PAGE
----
One of the things we talk about a lot when reviewing home inspections with buyers is radon. Radon is a common issue here in Colorado. Read on for information about what radon is, how it can be mitigated, and some common misconceptions.
Did you know....?
Radon is a radioactive gas. It comes from uranium in the soil and occurs naturally in the environment in low concentrations.
Radon is classified as a human carcinogen and breathing it is associated with an increased risk of developing lung cancer. Radon decays to form tiny radioactive particles that may be breathed into the lungs and cause damage. Over time this damage can lead to lung cancer. For smokers, radon compounds the damage and can lead to a higher risk of lung cancer.
Colorado has higher radon levels than other states. In fact, Colorado has the 3rd largest reserves of uranium of any U.S. state, behind Wyoming and New Mexico. There are low levels of radon virtually everywhere in the environment. It's the concentration of radon in the home that is of concern.
The radon level is measured in pico Curies per Liter. At above 4 pico Curies per Liter, the Environmental Protection Agency recommends mitigation.
So how does radon get into your home?
Radon can enter the home through foundation cracks, through sump pits, and through gaps around pipes and electrical conduits. Also, bathroom exhaust fans and fireplace chimneys create negative pressure which pulls air up through basement. This negative pressure can increase radon levels in the home.
How can you as a homeowner test for radon?
Thankfully, radon tests are inexpensive and readily available. Home inspectors can do short term tests of 48 hours and these tests usually cost around $150. Results can be received immediately once the testing equipment is picked up and information is downloaded from the unit.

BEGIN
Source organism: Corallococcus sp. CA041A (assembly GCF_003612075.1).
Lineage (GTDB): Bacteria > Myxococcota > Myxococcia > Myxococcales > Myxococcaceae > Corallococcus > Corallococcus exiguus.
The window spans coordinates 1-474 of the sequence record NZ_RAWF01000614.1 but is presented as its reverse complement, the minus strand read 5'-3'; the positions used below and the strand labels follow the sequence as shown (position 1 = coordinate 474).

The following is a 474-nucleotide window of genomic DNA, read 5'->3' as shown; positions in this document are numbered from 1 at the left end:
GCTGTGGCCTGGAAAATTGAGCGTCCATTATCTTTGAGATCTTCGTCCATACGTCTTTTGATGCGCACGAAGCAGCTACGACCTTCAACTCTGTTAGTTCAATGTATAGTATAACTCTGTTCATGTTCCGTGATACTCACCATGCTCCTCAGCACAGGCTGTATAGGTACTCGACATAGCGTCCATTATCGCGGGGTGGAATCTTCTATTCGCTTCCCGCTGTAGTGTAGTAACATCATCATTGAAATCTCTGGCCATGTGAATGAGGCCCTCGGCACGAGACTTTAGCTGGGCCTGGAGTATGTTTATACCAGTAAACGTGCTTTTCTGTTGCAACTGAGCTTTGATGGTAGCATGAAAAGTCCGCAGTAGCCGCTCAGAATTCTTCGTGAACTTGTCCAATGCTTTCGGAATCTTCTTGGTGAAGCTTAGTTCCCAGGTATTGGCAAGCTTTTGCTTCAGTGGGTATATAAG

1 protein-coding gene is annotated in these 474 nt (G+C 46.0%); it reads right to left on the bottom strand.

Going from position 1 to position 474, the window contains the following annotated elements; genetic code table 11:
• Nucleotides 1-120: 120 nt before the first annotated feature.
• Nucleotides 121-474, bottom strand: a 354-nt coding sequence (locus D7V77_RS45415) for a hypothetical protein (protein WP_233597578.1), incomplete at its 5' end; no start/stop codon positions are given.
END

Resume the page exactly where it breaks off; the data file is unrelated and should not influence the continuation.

Home owners can buy radon test kits at hardware stores and those can be short term or long term tests. Test kits are mailed in to a lab and results are received by mail in a week or two.
During radon testing, homeowners should close doors and windows and refrain from operating fans that bring in outside air. When testing is in progress, it's OK to run A/C and the furnace, but systems that bring in outside air (like swamp coolers and whole house fans) should not be used. When in doubt, read testing instructions carefully to ensure correct testing conditions.
If radon levels are high, how is this remediated?
With radon levels above 4 pico Curies per Liter, the Environmental Protection Agency recommends mitigation and they say homeowners should consider remediation between with levels between 2 and 4 pico Curies per Liter.
Thankfully, radon reduction techniques work well. Remediation systems can be passive or active. With an active radon mitigation system, a radon mitigation company will seal routes of entry in which radon could enter the home, and then fans will be installed to pull air from below the basement or crawl space and ventilate this air above the roof line.
Active suction systems cost more but are much more effective. The average cost of an active radon mitigation system is about $1,200. Homeowners should make sure to re-test after remediation to make sure the mitigation system is working properly.
A Few Misconceptions
While radon is rather well understood, there are still some misconceptions among the public, Realtors, even some home inspectors.
Misconception #1: If you don't have a basement, you won't have radon.
Truth: Even if you don't have a basement, you can have high levels of radon in your home due to negative pressure in the home pulling up air from the crawlspace or below the slab.
If you live in a condo in an upper unit, your home can still have high levels of radon as it can be circulated up through heating systems and other mechanical components of the building.
Misconception #2: If there is already a radon mitigation system installed, there is no need to test it every few years or in the context of a home purchase.
Truth: You should do a radon test periodically to make sure the system is functioning. The fans in the systems can break, become blocked, or radon levels can change over time making a system that once worked fine no longer sufficient.
Misconception #3: A neighbor's radon test result is a good indicator of whether or not your home will have radon.
Truth: In fact, each home's radon level differs. Each homeowner should do their own radon test to determine the radon level in their own home.
If you'd like to learn more about radon or other environmental issues that can impact your home, the EPA is a great place to start: